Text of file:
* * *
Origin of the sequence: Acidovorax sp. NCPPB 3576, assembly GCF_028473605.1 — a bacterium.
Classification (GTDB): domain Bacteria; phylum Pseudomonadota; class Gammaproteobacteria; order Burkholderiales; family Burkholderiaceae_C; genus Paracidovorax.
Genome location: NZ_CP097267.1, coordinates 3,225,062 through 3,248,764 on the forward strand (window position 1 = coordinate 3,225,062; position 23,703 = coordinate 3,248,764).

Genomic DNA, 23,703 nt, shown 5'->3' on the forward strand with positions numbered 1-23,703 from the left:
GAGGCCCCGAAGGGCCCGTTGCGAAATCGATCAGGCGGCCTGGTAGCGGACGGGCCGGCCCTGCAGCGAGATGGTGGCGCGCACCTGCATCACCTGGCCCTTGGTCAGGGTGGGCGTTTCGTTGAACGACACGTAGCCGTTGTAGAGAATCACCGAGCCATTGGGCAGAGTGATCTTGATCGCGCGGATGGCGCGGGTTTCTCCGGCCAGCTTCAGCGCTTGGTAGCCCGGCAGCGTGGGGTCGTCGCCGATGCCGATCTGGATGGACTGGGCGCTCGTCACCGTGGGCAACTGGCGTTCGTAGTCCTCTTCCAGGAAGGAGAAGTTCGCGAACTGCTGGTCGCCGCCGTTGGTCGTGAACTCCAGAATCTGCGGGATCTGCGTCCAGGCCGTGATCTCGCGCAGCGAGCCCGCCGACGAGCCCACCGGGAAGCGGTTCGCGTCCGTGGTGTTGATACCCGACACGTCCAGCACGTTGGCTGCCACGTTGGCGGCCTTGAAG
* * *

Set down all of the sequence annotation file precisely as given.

Origin of the sequence: Acidovorax sp. NCPPB 3576, assembly GCF_028473605.1 — a bacterium.
Classification (GTDB): domain Bacteria; phylum Pseudomonadota; class Gammaproteobacteria; order Burkholderiales; family Burkholderiaceae_C; genus Paracidovorax.
Genome location: NZ_CP097267.1, coordinates 3,225,062 through 3,248,764 on the forward strand (window position 1 = coordinate 3,225,062; position 23,703 = coordinate 3,248,764).

Genomic DNA, 23,703 nt, shown 5'->3' on the forward strand with positions numbered 1-23,703 from the left:
GAGGCCCCGAAGGGCCCGTTGCGAAATCGATCAGGCGGCCTGGTAGCGGACGGGCCGGCCCTGCAGCGAGATGGTGGCGCGCACCTGCATCACCTGGCCCTTGGTCAGGGTGGGCGTTTCGTTGAACGACACGTAGCCGTTGTAGAGAATCACCGAGCCATTGGGCAGAGTGATCTTGATCGCGCGGATGGCGCGGGTTTCTCCGGCCAGCTTCAGCGCTTGGTAGCCCGGCAGCGTGGGGTCGTCGCCGATGCCGATCTGGATGGACTGGGCGCTCGTCACCGTGGGCAACTGGCGTTCGTAGTCCTCTTCCAGGAAGGAGAAGTTCGCGAACTGCTGGTCGCCGCCGTTGGTCGTGAACTCCAGAATCTGCGGGATCTGCGTCCAGGCCGTGATCTCGCGCAGCGAGCCCGCCGACGAGCCCACCGGGAAGCGGTTCGCGTCCGTGGTGTTGATACCCGACACGTCCAGCACGTTGGCTGCCACGTTGGCGGCCTTGAAG